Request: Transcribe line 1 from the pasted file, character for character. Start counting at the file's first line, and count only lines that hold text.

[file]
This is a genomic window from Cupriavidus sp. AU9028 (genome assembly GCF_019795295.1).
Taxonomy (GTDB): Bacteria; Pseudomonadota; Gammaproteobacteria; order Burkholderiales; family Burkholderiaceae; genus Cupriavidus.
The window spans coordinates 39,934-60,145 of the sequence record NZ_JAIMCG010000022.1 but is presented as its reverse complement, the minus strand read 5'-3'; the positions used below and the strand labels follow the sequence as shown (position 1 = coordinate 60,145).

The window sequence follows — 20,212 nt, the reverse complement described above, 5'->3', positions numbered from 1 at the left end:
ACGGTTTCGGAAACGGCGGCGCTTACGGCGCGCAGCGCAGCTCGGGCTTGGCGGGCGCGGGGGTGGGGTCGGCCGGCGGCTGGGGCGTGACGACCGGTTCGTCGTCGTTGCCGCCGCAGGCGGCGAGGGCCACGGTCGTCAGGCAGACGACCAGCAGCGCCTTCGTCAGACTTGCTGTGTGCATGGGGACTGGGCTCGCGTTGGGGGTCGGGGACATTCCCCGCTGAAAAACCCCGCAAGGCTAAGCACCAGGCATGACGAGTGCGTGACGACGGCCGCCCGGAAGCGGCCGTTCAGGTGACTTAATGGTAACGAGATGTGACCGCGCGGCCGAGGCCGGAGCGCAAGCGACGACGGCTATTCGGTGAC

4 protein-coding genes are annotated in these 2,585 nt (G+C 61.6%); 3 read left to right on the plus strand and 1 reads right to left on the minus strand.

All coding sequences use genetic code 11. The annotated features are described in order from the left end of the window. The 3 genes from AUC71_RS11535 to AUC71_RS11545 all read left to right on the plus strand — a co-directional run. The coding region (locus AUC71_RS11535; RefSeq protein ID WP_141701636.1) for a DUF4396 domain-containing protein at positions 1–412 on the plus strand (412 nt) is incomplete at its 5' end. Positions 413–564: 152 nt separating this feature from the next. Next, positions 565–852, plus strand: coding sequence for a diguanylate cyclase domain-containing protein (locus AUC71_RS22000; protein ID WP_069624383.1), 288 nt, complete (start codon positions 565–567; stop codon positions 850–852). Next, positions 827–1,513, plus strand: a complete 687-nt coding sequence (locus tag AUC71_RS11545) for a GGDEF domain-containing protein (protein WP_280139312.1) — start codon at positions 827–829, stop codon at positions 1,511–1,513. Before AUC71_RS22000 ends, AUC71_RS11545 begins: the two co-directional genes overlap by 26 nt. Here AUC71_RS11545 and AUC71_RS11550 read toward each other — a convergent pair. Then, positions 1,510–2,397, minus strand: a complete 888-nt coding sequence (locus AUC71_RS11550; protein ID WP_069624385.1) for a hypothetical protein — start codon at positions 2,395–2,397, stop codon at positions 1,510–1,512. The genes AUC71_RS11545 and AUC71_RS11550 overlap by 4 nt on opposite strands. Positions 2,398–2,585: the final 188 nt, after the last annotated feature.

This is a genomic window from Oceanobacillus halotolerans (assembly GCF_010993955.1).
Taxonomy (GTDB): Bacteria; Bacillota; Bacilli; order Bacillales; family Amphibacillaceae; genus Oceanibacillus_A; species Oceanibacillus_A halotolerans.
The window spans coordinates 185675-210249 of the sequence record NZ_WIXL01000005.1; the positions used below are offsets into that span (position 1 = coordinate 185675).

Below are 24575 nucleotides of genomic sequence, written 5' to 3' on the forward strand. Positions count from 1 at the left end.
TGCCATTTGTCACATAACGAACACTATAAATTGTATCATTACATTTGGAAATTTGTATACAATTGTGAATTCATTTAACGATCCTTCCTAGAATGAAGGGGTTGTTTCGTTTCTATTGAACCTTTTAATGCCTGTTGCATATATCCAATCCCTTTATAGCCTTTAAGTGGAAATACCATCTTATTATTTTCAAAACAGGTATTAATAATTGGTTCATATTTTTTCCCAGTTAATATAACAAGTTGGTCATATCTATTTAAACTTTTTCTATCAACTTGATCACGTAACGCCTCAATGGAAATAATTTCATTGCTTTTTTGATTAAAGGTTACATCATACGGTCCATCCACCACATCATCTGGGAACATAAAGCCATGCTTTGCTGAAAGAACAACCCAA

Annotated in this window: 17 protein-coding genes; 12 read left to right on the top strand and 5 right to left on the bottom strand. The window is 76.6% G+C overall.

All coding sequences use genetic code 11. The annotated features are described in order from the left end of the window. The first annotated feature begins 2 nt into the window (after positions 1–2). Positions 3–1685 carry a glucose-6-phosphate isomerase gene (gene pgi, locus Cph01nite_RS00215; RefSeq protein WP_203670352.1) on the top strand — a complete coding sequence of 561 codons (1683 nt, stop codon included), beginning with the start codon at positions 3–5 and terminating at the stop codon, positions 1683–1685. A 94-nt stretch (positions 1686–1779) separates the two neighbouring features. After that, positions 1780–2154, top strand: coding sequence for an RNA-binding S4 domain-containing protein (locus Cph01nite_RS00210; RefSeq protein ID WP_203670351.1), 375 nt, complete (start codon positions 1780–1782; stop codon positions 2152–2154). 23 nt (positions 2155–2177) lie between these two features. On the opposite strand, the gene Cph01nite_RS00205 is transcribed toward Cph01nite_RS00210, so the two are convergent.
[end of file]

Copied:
This is a genomic window from Cupriavidus sp. AU9028 (genome assembly GCF_019795295.1).